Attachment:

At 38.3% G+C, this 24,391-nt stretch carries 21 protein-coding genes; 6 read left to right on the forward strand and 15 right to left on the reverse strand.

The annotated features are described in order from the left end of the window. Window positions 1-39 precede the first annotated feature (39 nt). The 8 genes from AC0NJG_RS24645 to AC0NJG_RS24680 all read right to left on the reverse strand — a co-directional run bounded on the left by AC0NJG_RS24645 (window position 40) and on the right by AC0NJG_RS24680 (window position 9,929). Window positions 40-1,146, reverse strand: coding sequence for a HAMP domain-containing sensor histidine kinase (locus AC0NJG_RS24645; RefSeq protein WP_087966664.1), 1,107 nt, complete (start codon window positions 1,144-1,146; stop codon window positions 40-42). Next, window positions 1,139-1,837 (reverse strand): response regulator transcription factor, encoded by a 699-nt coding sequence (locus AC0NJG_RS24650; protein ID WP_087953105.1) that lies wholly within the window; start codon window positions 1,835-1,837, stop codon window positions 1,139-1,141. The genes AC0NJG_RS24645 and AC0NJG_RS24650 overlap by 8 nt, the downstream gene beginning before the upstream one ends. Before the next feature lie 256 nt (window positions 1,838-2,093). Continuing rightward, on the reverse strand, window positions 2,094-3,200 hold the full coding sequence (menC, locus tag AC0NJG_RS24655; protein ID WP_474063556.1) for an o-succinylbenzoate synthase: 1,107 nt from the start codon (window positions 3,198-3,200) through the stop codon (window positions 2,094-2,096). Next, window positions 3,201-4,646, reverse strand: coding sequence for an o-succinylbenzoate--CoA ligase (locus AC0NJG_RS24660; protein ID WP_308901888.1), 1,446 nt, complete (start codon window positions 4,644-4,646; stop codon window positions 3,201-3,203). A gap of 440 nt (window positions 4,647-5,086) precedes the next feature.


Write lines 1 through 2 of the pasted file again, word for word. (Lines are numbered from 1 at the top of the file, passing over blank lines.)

At 38.3% G+C, this 24,391-nt stretch carries 21 protein-coding genes; 6 read left to right on the forward strand and 15 right to left on the reverse strand.

The annotated features are described in order from the left end of the window. Window positions 1-39 precede the first annotated feature (39 nt). The 8 genes from AC0NJG_RS24645 to AC0NJG_RS24680 all read right to left on the reverse strand — a co-directional run bounded on the left by AC0NJG_RS24645 (window position 40) and on the right by AC0NJG_RS24680 (window position 9,929). Window positions 40-1,146, reverse strand: coding sequence for a HAMP domain-containing sensor histidine kinase (locus AC0NJG_RS24645; RefSeq protein WP_087966664.1), 1,107 nt, complete (start codon window positions 1,144-1,146; stop codon window positions 40-42). Next, window positions 1,139-1,837 (reverse strand): response regulator transcription factor, encoded by a 699-nt coding sequence (locus AC0NJG_RS24650; protein ID WP_087953105.1) that lies wholly within the window; start codon window positions 1,835-1,837, stop codon window positions 1,139-1,141. The genes AC0NJG_RS24645 and AC0NJG_RS24650 overlap by 8 nt, the downstream gene beginning before the upstream one ends. Before the next feature lie 256 nt (window positions 1,838-2,093). Continuing rightward, on the reverse strand, window positions 2,094-3,200 hold the full coding sequence (menC, locus tag AC0NJG_RS24655; protein ID WP_474063556.1) for an o-succinylbenzoate synthase: 1,107 nt from the start codon (window positions 3,198-3,200) through the stop codon (window positions 2,094-2,096). Next, window positions 3,201-4,646, reverse strand: coding sequence for an o-succinylbenzoate--CoA ligase (locus AC0NJG_RS24660; protein ID WP_308901888.1), 1,446 nt, complete (start codon window positions 4,644-4,646; stop codon window positions 3,201-3,203). A gap of 440 nt (window positions 4,647-5,086) precedes the next feature.